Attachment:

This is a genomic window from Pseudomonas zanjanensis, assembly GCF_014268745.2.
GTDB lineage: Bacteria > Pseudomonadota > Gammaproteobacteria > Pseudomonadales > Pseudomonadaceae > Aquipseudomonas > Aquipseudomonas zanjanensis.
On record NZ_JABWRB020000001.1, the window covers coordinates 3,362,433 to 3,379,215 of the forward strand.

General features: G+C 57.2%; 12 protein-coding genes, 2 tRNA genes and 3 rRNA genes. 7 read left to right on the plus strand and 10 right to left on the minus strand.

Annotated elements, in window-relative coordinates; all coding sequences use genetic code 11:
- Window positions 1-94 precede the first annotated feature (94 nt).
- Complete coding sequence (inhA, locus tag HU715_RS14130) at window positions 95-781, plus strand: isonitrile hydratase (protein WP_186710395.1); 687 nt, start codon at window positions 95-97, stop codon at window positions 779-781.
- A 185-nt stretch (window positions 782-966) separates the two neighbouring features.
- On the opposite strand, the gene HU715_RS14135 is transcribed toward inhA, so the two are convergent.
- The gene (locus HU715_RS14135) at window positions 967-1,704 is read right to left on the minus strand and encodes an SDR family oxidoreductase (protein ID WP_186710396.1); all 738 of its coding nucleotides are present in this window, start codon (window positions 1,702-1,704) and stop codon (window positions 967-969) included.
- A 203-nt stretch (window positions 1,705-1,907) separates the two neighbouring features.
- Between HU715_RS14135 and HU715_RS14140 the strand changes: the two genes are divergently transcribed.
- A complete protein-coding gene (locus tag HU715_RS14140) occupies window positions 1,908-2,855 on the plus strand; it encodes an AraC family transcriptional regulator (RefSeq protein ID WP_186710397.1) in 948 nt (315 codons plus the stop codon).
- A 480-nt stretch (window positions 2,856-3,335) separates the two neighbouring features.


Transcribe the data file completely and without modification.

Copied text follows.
This is a genomic window from Pseudomonas zanjanensis, assembly GCF_014268745.2.
GTDB lineage: Bacteria > Pseudomonadota > Gammaproteobacteria > Pseudomonadales > Pseudomonadaceae > Aquipseudomonas > Aquipseudomonas zanjanensis.
On record NZ_JABWRB020000001.1, the window covers coordinates 3,362,433 to 3,379,215 of the forward strand.

General features: G+C 57.2%; 12 protein-coding genes, 2 tRNA genes and 3 rRNA genes. 7 read left to right on the plus strand and 10 right to left on the minus strand.

Annotated elements, in window-relative coordinates; all coding sequences use genetic code 11:
- Window positions 1-94 precede the first annotated feature (94 nt).
- Complete coding sequence (inhA, locus tag HU715_RS14130) at window positions 95-781, plus strand: isonitrile hydratase (protein WP_186710395.1); 687 nt, start codon at window positions 95-97, stop codon at window positions 779-781.
- A 185-nt stretch (window positions 782-966) separates the two neighbouring features.
- On the opposite strand, the gene HU715_RS14135 is transcribed toward inhA, so the two are convergent.
- The gene (locus HU715_RS14135) at window positions 967-1,704 is read right to left on the minus strand and encodes an SDR family oxidoreductase (protein ID WP_186710396.1); all 738 of its coding nucleotides are present in this window, start codon (window positions 1,702-1,704) and stop codon (window positions 967-969) included.
- A 203-nt stretch (window positions 1,705-1,907) separates the two neighbouring features.
- Between HU715_RS14135 and HU715_RS14140 the strand changes: the two genes are divergently transcribed.
- A complete protein-coding gene (locus tag HU715_RS14140) occupies window positions 1,908-2,855 on the plus strand; it encodes an AraC family transcriptional regulator (RefSeq protein ID WP_186710397.1) in 948 nt (315 codons plus the stop codon).
- A 480-nt stretch (window positions 2,856-3,335) separates the two neighbouring features.